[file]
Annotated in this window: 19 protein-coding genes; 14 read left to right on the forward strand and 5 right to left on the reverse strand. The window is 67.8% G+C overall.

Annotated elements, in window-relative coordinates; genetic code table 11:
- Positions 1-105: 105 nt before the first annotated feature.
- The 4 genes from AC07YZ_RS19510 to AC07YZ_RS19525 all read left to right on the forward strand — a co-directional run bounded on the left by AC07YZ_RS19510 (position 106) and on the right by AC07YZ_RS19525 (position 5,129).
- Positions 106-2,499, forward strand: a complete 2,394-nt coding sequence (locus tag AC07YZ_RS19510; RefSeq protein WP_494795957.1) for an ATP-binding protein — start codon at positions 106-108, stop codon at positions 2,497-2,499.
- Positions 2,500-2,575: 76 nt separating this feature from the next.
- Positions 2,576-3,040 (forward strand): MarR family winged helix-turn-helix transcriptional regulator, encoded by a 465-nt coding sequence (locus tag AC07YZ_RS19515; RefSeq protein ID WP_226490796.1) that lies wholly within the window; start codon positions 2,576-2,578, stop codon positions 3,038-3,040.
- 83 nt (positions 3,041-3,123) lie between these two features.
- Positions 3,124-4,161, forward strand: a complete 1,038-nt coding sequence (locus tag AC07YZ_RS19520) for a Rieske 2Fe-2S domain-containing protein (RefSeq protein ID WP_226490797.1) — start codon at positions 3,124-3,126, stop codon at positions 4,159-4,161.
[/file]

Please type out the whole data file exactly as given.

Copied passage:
Annotated in this window: 19 protein-coding genes; 14 read left to right on the forward strand and 5 right to left on the reverse strand. The window is 67.8% G+C overall.

Annotated elements, in window-relative coordinates; genetic code table 11:
- Positions 1-105: 105 nt before the first annotated feature.
- The 4 genes from AC07YZ_RS19510 to AC07YZ_RS19525 all read left to right on the forward strand — a co-directional run bounded on the left by AC07YZ_RS19510 (position 106) and on the right by AC07YZ_RS19525 (position 5,129).
- Positions 106-2,499, forward strand: a complete 2,394-nt coding sequence (locus tag AC07YZ_RS19510; RefSeq protein WP_494795957.1) for an ATP-binding protein — start codon at positions 106-108, stop codon at positions 2,497-2,499.
- Positions 2,500-2,575: 76 nt separating this feature from the next.
- Positions 2,576-3,040 (forward strand): MarR family winged helix-turn-helix transcriptional regulator, encoded by a 465-nt coding sequence (locus tag AC07YZ_RS19515; RefSeq protein ID WP_226490796.1) that lies wholly within the window; start codon positions 2,576-2,578, stop codon positions 3,038-3,040.
- 83 nt (positions 3,041-3,123) lie between these two features.
- Positions 3,124-4,161, forward strand: a complete 1,038-nt coding sequence (locus tag AC07YZ_RS19520) for a Rieske 2Fe-2S domain-containing protein (RefSeq protein ID WP_226490797.1) — start codon at positions 3,124-3,126, stop codon at positions 4,159-4,161.